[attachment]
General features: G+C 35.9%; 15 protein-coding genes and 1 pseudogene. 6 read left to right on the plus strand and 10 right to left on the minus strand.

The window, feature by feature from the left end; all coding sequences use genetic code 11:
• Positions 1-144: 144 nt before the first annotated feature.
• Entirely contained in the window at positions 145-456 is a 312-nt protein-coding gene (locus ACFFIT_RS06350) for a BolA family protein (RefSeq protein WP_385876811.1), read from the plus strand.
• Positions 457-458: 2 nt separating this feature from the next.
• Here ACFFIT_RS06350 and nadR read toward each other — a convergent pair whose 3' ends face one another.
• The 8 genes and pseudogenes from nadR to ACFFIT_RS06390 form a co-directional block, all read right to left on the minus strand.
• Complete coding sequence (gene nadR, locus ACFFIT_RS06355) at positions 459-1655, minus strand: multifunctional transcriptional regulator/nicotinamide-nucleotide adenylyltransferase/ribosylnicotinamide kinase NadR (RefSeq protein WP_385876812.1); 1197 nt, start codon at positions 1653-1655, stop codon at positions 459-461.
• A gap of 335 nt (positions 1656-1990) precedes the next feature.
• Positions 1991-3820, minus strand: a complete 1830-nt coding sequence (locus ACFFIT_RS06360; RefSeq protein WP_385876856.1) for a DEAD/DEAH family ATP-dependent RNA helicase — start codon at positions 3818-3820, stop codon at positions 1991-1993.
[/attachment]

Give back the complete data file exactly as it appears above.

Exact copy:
General features: G+C 35.9%; 15 protein-coding genes and 1 pseudogene. 6 read left to right on the plus strand and 10 right to left on the minus strand.

The window, feature by feature from the left end; all coding sequences use genetic code 11:
• Positions 1-144: 144 nt before the first annotated feature.
• Entirely contained in the window at positions 145-456 is a 312-nt protein-coding gene (locus ACFFIT_RS06350) for a BolA family protein (RefSeq protein WP_385876811.1), read from the plus strand.
• Positions 457-458: 2 nt separating this feature from the next.
• Here ACFFIT_RS06350 and nadR read toward each other — a convergent pair whose 3' ends face one another.
• The 8 genes and pseudogenes from nadR to ACFFIT_RS06390 form a co-directional block, all read right to left on the minus strand.
• Complete coding sequence (gene nadR, locus ACFFIT_RS06355) at positions 459-1655, minus strand: multifunctional transcriptional regulator/nicotinamide-nucleotide adenylyltransferase/ribosylnicotinamide kinase NadR (RefSeq protein WP_385876812.1); 1197 nt, start codon at positions 1653-1655, stop codon at positions 459-461.
• A gap of 335 nt (positions 1656-1990) precedes the next feature.
• Positions 1991-3820, minus strand: a complete 1830-nt coding sequence (locus ACFFIT_RS06360; RefSeq protein WP_385876856.1) for a DEAD/DEAH family ATP-dependent RNA helicase — start codon at positions 3818-3820, stop codon at positions 1991-1993.